The cathedral has a cloister that can be entered from within the church. The arcade has pointed arches, each of which rests on slender, paired columns. The form is not different from that of Spanish and some French cloisters; the composite capitals of the coupled columns are Norman and other more generically Romanesque in their motifs. This cloister is the model for the successive Norman cloisters of Sicily, in particular that of the Monreale.
It was probably planned that the entire church be decorated in mosaic, but this was completed only in the presbyterium area. Mosaic still covers the apse and about half of the side walls. Roger II brought masters in the technique of mosaic from Constantinople. They adapted their traditional Byzantine decorative art to an architectural structure that was of northern European origin.
The dominant figure of the decorative scheme is the bust of Christ Pantokrator, portrayed on the semi-dome of the apse with a hand raised in Benediction. In his left hand he carries the Gospel of John, in which can be read, in Greek and Latin: "I am the light of the world, who follows me will not wander in the darkness but will have the light of life" (John, 8:12).
In the upper tier of the apsidal wall is depicted the Blessed Virgin Mary, her hands raised in obsecration, flanked by four archangels. In the second and third tiers, on either side of the central window, are figures of apostles and evangelists, placed according to a planned theological programme.
The mosaic decoration extends into the presbyterium, with the side walls showing figures of prophets and saints. On the right wall, adjacent to the royal throne, are royal figures, while on the left side, adjacent the bishop's throne, are priestly figures. Each figure is accompanied by an inscription, in Greek or Latin, describing the character portrayed. The decoration of the cross-vaulted ceiling depicts four cherubim and four seraphim.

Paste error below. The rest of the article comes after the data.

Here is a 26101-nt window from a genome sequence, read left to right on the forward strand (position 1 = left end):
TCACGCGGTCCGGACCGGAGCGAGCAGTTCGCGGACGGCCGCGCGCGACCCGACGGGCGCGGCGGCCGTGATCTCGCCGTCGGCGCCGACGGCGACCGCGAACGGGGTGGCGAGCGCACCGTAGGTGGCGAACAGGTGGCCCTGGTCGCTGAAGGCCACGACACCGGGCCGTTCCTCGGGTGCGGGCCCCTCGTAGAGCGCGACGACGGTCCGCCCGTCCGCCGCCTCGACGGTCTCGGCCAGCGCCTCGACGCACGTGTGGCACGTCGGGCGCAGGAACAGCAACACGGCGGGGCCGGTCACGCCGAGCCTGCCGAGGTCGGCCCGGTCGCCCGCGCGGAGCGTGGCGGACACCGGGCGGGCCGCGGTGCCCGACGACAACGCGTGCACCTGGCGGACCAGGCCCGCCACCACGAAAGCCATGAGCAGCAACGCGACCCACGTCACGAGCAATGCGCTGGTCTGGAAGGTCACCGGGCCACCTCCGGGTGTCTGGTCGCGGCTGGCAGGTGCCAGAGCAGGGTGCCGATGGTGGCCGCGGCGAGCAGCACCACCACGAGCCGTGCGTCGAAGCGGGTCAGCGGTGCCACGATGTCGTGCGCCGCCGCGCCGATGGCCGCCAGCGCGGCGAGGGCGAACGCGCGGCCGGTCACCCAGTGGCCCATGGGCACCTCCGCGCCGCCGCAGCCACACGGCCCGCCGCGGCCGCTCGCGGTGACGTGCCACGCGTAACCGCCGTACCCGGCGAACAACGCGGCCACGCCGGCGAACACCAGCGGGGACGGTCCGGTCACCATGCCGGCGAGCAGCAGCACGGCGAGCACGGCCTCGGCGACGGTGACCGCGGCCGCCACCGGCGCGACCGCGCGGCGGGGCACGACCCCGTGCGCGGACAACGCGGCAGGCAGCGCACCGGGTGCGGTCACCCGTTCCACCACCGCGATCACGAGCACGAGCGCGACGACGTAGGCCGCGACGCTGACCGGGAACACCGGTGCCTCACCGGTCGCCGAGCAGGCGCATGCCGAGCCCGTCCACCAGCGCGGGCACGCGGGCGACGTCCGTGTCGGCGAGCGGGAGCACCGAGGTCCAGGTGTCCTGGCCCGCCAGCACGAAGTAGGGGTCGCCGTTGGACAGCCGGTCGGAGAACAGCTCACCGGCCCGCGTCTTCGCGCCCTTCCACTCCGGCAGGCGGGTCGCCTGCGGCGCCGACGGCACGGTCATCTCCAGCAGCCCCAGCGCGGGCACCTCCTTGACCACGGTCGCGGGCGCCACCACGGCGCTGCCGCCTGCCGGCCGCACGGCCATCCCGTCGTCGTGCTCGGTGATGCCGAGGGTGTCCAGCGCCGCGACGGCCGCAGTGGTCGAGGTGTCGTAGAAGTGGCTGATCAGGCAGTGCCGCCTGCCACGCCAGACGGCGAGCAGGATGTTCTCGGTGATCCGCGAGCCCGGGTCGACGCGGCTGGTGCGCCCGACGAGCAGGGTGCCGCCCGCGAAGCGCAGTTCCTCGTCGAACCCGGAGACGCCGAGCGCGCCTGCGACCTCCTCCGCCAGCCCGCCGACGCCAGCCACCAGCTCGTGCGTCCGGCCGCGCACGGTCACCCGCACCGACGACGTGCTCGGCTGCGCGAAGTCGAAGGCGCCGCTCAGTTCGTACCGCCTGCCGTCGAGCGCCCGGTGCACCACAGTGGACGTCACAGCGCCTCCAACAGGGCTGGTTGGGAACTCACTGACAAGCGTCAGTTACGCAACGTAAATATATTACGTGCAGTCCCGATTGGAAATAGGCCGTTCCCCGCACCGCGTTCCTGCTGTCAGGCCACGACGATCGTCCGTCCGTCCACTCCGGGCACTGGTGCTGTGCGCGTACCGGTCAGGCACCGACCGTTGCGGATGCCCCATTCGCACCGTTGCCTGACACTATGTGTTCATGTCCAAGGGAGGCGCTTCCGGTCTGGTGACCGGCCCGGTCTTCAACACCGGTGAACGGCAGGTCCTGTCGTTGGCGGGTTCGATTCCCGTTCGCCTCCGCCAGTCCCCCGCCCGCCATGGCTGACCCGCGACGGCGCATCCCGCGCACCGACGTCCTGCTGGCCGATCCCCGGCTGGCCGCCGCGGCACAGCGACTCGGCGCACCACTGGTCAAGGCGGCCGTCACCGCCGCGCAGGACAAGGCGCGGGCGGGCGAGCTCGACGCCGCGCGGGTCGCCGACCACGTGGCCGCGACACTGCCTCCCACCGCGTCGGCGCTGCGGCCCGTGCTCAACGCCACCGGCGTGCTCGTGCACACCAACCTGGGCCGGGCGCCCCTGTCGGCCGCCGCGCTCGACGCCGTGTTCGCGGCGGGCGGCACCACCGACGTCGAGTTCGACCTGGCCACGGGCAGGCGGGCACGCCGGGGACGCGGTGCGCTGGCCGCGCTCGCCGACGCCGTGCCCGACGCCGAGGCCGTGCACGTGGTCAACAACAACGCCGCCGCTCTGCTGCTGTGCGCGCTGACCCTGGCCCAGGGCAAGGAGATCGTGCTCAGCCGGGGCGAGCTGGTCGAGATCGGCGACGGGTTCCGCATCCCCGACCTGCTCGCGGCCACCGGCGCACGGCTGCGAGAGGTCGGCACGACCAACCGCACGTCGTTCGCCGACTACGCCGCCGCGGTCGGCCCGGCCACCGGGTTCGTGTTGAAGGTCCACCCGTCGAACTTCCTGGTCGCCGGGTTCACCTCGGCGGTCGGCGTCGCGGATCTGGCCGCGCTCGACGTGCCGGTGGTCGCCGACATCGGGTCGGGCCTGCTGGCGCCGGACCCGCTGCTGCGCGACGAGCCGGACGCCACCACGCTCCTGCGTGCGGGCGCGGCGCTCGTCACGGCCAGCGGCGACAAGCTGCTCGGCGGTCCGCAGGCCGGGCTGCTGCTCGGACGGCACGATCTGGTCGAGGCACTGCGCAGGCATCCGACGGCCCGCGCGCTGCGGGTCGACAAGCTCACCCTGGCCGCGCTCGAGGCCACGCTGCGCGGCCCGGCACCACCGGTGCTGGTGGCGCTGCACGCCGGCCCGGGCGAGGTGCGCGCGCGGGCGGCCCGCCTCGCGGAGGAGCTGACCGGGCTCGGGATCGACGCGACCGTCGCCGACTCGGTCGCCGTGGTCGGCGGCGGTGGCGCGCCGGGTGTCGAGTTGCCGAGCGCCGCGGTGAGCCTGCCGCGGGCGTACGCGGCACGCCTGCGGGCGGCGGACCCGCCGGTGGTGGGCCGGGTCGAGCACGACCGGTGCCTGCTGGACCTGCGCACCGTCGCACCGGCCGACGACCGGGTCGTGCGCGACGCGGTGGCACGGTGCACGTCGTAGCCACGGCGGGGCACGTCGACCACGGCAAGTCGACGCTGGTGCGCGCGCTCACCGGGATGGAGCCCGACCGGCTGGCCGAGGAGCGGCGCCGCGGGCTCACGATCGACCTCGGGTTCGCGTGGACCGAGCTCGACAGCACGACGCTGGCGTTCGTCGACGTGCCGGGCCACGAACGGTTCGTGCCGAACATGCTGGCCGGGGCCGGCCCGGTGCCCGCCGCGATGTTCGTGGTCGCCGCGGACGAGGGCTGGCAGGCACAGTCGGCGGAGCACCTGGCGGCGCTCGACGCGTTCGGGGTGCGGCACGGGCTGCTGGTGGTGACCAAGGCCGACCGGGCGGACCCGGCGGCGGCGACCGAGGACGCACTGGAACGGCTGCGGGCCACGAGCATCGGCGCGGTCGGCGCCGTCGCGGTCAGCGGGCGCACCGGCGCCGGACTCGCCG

The chief figures, that of Christ Pantokrator and the Virgin Mary, are clothed in blue, given luminosity by a background of gold tiles. The work is of the highest order, displaying elegance in the draping of the figures' robes and in the sensitivity of their faces and gestures. It is considered the finest Byzantine mosaic in Italy and comparable to other fine Late Byzantine work from Constantinople.
The Byzantine mosaic decoration was completed before 1170. The lower part and the side walls of the presbyterium were not completed until the 17th century. They covered preceding paintings of which scarce traces remain today.
Of the original painted decoration, a figure of Urban V from the late 14th century, on a column on the left aisle; and a "Madonna enthroned" from the 15th century, in the left arm of the transept, remain.
The basilica houses several funerary monuments, including a late Antique sarcophagus, a medieval one, and the notable sepulchre of the Bishop Castelli of the 18th century.
The 12th-century baptismal font, carved from a single block of stone, is decorated with four small sculpted lions. The church also houses a canvas of the Madonna from Antonello Gagini's workshop (16th century) and a painted wooden cross by Guglielmo da Pesaro (1468). The organ is a large two-manual instrument with detached console and plain pipework, sitting above a panelled wooden case.
The nave's ceiling has a painted decoration with busts, fanciful animals and other motifs, probably the work of Arabic craftsmen.
Starting in 1985, the Palermo artist Michele Canzoneri was commissioned and has installed 72 modern, abstract, stained-glass windows based on episodes from the Old and New Testaments. These have aroused some controversy for their style.
Excavations in the cathedral area have brought to light parts of a 6th-century polychrome mosaic. They depict a dove drinking, parts of two other birds, two small trees, and a lily-shaped flower, enclosed in a frame with ogival and lozenge motifs.
This mosaic belonged probably to a pre-existing Byzantine basilica. This area of Cefalù was frequented at least up to the 8th century, when it was an episcopal see.